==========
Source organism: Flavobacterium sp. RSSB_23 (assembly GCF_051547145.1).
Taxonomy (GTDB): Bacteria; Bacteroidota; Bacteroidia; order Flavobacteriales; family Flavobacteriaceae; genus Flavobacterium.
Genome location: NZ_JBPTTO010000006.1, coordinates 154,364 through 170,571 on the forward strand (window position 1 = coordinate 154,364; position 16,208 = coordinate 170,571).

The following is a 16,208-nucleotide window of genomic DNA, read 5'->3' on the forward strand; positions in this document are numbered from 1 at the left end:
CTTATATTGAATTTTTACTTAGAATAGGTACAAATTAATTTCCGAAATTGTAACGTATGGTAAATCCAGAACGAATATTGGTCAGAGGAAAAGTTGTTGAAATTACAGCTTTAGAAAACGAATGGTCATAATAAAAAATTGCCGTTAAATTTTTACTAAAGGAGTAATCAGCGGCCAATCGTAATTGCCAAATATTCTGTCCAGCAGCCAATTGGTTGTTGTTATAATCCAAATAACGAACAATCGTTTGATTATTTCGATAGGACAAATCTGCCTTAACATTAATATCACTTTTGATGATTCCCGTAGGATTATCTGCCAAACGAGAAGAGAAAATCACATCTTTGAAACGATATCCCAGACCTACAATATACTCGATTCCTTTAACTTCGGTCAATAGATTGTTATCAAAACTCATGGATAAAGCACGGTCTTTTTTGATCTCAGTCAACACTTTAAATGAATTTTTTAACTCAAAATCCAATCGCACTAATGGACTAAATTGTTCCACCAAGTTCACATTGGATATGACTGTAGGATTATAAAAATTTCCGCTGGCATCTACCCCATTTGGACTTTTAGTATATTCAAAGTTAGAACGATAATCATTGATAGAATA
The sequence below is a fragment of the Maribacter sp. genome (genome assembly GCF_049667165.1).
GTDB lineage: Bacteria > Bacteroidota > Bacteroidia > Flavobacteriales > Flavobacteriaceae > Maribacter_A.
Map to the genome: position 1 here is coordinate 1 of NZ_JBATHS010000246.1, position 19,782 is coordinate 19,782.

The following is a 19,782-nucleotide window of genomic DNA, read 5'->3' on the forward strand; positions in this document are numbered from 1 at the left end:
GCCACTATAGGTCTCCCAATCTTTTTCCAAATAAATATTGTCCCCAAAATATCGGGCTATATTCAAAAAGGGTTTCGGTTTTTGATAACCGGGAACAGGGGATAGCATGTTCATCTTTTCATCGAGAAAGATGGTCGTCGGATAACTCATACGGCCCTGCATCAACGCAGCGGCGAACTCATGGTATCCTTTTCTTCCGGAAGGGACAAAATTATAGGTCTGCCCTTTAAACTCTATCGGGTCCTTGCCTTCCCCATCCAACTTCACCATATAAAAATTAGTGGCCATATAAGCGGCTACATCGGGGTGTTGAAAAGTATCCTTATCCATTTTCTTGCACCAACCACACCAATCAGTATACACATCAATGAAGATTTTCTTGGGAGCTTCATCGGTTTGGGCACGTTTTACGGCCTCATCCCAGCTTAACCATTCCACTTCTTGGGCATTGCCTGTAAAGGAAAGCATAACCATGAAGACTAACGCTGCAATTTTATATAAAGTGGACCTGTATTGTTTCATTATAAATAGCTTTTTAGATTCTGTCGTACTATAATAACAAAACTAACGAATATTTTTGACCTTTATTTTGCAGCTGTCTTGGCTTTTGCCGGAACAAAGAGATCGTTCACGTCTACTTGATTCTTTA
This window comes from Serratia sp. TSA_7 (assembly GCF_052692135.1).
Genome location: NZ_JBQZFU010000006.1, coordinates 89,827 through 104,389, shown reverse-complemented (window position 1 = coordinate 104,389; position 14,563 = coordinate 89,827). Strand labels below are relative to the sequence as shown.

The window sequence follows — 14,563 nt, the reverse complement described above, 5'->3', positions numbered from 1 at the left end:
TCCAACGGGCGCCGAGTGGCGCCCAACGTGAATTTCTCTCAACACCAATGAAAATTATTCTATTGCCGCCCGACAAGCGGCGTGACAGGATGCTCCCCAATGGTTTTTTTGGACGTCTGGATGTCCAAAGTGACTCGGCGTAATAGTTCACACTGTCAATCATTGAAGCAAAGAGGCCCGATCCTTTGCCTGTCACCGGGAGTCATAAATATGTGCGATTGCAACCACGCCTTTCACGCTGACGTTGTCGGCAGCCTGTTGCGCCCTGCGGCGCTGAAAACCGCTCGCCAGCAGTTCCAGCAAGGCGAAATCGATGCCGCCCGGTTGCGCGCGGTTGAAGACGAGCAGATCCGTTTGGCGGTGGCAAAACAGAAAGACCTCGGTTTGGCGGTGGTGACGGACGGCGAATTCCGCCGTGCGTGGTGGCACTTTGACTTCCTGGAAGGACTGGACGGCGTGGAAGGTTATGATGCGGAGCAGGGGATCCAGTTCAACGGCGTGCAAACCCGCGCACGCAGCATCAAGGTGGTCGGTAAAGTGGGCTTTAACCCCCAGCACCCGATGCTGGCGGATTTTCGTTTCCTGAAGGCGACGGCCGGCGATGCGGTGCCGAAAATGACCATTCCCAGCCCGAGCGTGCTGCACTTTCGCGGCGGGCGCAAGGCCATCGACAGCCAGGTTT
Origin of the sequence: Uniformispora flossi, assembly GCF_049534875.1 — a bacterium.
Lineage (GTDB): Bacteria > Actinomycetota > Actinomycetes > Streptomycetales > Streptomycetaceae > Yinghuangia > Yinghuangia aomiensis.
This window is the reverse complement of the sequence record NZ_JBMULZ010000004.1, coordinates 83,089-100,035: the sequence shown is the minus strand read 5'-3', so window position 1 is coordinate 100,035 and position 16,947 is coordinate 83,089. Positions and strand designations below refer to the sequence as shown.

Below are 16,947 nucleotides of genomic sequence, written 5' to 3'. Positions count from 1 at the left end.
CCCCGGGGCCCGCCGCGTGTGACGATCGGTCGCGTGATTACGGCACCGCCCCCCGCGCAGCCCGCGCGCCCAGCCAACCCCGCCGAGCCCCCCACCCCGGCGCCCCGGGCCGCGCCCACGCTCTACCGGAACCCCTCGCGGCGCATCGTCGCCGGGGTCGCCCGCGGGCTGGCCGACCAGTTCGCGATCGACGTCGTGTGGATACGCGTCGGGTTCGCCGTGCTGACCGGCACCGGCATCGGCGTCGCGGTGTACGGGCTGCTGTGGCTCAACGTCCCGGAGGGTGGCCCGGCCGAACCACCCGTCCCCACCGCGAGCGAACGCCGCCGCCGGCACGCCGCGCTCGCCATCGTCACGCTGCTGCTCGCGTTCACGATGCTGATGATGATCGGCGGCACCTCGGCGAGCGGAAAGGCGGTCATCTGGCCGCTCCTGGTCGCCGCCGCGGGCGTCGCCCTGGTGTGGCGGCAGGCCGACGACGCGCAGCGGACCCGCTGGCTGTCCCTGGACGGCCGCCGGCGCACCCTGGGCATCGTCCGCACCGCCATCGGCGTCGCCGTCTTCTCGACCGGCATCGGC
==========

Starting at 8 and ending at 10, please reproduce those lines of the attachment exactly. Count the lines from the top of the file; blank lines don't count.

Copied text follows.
Map to the genome: position 1 here is coordinate 1 of NZ_JBATHS010000246.1, position 19,782 is coordinate 19,782.

The following is a 19,782-nucleotide window of genomic DNA, read 5'->3' on the forward strand; positions in this document are numbered from 1 at the left end:
GCCACTATAGGTCTCCCAATCTTTTTCCAAATAAATATTGTCCCCAAAATATCGGGCTATATTCAAAAAGGGTTTCGGTTTTTGATAACCGGGAACAGGGGATAGCATGTTCATCTTTTCATCGAGAAAGATGGTCGTCGGATAACTCATACGGCCCTGCATCAACGCAGCGGCGAACTCATGGTATCCTTTTCTTCCGGAAGGGACAAAATTATAGGTCTGCCCTTTAAACTCTATCGGGTCCTTGCCTTCCCCATCCAACTTCACCATATAAAAATTAGTGGCCATATAAGCGGCTACATCGGGGTGTTGAAAAGTATCCTTATCCATTTTCTTGCACCAACCACACCAATCAGTATACACATCAATGAAGATTTTCTTGGGAGCTTCATCGGTTTGGGCACGTTTTACGGCCTCATCCCAGCTTAACCATTCCACTTCTTGGGCATTGCCTGTAAAGGAAAGCATAACCATGAAGACTAACGCTGCAATTTTATATAAAGTGGACCTGTATTGTTTCATTATAAATAGCTTTTTAGATTCTGTCGTACTATAATAACAAAACTAACGAATATTTTTGACCTTTATTTTGCAGCTGTCTTGGCTTTTGCCGGAACAAAGAGATCGTTCACGTCTACTTGATTCTTTA